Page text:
24th of February:
Anastacia woke up to a text message from her mother.
She immediately calls home. Stressed out she tries to form a picture of the situation. Her thoughts go to her relatives in Russia, as well as her relatives in Ukraine. Both she and her mother start crying.
Anastacia grew up in Moscow, Russia. When summer 2022 hits, she will be halfway in her master's degree at NHH. Irina is also taking her external master’s at NHH. She is also from Moscow, and is in her first year in Norway as well. They describe the last few weeks as difficult.
– It's been awful. During the first two weeks I cried a lot, Anastacia says.
Anastacia has family in both Russia and Ukraine. During the first few weeks she read a lot of news: Russian, Ukrainian and Western media, trying to keep up to date.
Part of her Ukrainian family is still in Ukraine. In light of Russia’s invasion, she believes that the relationship between the two neighbouring countries will never be the same.
– We will never be able to call them a “brother”-country anymore. And the Ukrainians’ hard feelings are understandable.
She believes the tension between the two nations has been gaining momentum since the Russian annexation of Crimea in 2014.
However, by her experiences, it mostly exists on a political level. She has several times since the invasion talked to Ukrainians in Norway without experiencing any form of hostility.
– They don't hate me personally.
Her perception is that the hatred between Ukrainians and Russians is mostly media created.
In the beginning of the invasion both Irina and Anastacia say that they were afraid of being expelled from NHH.
– There was a lot of fake news saying that the government considered withdrawing the visas of Russian students. Luckily it didn't happen, Irina says with relief.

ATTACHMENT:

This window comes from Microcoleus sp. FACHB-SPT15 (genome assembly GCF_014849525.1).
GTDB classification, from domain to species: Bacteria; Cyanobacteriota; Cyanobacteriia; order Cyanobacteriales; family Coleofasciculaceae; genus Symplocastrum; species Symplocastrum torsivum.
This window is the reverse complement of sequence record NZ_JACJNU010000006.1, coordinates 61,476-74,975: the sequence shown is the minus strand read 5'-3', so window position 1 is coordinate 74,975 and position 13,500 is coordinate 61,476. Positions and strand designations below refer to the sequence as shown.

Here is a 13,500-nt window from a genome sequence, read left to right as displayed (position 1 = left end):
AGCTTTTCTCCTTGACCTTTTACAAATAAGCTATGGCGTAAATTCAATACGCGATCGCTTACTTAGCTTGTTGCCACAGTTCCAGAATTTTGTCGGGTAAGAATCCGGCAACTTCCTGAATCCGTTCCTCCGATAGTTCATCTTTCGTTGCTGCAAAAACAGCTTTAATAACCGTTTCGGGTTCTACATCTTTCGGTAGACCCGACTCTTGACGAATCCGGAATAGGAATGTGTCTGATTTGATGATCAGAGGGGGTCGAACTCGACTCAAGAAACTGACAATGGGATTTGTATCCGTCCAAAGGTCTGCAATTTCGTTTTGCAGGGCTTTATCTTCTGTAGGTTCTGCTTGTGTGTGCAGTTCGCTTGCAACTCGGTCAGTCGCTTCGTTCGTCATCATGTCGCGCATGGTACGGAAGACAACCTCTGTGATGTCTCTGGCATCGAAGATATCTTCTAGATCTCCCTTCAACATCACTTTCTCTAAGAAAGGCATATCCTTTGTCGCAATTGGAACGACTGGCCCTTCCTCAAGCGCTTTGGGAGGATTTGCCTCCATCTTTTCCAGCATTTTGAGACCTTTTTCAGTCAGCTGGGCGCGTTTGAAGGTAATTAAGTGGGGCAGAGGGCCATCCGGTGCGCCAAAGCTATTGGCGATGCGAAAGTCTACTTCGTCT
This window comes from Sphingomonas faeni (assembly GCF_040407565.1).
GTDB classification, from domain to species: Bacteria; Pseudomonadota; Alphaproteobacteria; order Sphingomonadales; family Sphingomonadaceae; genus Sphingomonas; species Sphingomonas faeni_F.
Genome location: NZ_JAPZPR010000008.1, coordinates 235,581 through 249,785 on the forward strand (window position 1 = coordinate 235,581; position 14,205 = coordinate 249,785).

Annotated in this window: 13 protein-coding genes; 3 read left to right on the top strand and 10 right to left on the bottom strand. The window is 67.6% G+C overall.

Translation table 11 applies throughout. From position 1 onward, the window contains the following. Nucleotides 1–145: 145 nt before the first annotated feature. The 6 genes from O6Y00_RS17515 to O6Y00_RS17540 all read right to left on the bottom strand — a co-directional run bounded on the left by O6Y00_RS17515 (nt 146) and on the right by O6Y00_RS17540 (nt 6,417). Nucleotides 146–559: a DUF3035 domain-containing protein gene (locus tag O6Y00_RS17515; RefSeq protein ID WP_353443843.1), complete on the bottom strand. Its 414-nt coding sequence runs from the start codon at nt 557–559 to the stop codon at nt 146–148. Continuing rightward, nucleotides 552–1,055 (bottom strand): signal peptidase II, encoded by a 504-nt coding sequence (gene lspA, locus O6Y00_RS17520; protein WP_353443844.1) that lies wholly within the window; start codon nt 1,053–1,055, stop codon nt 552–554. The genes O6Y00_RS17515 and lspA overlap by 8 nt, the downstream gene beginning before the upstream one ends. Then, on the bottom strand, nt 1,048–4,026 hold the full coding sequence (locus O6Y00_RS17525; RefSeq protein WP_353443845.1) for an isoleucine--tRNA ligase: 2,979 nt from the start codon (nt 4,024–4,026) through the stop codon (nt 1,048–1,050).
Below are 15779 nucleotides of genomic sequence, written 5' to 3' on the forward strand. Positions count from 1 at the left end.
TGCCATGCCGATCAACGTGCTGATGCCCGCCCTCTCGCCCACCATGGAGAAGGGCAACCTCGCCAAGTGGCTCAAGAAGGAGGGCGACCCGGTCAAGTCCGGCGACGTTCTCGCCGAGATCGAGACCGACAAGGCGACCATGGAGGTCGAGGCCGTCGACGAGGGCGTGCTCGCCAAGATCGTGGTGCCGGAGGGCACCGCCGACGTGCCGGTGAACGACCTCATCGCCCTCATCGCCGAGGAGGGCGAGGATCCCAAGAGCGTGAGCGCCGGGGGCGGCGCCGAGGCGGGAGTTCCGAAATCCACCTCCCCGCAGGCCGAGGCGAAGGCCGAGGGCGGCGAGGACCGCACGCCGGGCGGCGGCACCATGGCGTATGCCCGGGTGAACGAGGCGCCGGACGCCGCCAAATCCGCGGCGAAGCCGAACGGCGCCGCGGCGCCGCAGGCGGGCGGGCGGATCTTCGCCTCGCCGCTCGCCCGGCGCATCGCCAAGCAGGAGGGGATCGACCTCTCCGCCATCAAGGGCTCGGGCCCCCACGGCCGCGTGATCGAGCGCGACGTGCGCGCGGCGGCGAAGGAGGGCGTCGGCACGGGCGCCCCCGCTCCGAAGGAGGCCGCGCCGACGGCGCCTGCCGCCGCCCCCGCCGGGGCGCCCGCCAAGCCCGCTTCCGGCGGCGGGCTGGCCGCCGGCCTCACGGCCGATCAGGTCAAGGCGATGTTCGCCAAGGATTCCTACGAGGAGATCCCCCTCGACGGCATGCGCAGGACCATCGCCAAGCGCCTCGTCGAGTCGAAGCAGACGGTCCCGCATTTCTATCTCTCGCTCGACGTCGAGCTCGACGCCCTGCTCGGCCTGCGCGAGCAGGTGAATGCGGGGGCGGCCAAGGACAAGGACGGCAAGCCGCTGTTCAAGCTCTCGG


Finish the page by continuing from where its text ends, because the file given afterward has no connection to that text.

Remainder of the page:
On February 28th, four days after the invasion, vice rector at NHH Stig Tenold sent out a message to all the students at NHH.
He stated that NHH supported the Norwegian authorities' choice to condemn the invasion. At the same time, he emphasized that this was criticism against Putin and the Russian regime - not the Russian students and colleagues at the school. When this message was sent out, both students described a great reassurance.
– I felt so relieved. However NHH could have expressed their support a bit sooner. It caused me a lot of stress the first few days, Anastacia says with a nervous laughter.
Although NHH officially stated their support to both the Russian and Ukrainian students, the women felt a lot of uncertainty about how the other students would react.
– I was afraid of some kind of Russophobia, but everyone has been really supportive, Irina says.
As a response to the invasion, several countries have introduced strict economic sanctions against Russia. This has, among other things, led to a considerable drop in value of the ruble.
They both said they immediately understood the invasion would cause great consequences for their home country. Anastacia said she transferred all her money from Russia to a Norwegian bank account on the first day of the invasion. Irina, on the other hand, ran directly to the ATM machine and withdrew all her savings.
Irina’s family runs a business that imports and sells European kitchenware. After the introduction of economic sanctions, she fears for the future of the family business.
– I don't know how they are going to maintain their business. I think they will have to close in just a short time.
Last fall Anastacia received financial support from her family, when her personal economy was tight. However, after the economic sanctions she thinks that the worsened conditions will make them unable to help her in the future.
– I don't feel that I can ask them for money, because life is going to be much harder for them. Norway is really expensive, but from now it will be worse in Russia.
In this challenging time they both refer to NHH as a light in the dark.
– I went to lectures to try to get distracted from the situation - not to pretend everything was normal - but to maintain some kind of routine, Irina says.
In the future, they expect Russia to go into a time characterized by financial instability. Therefore, they both dream of being employed in Norway after their studies. They say that NHH has become a way out of the uncertain future of Russia.
They both say they are actively seeking internships at Norwegian companies, and they are taking courses in Norwegian to increase their chances of getting hired.
– I really want to get a job in Norway, Irina concludes.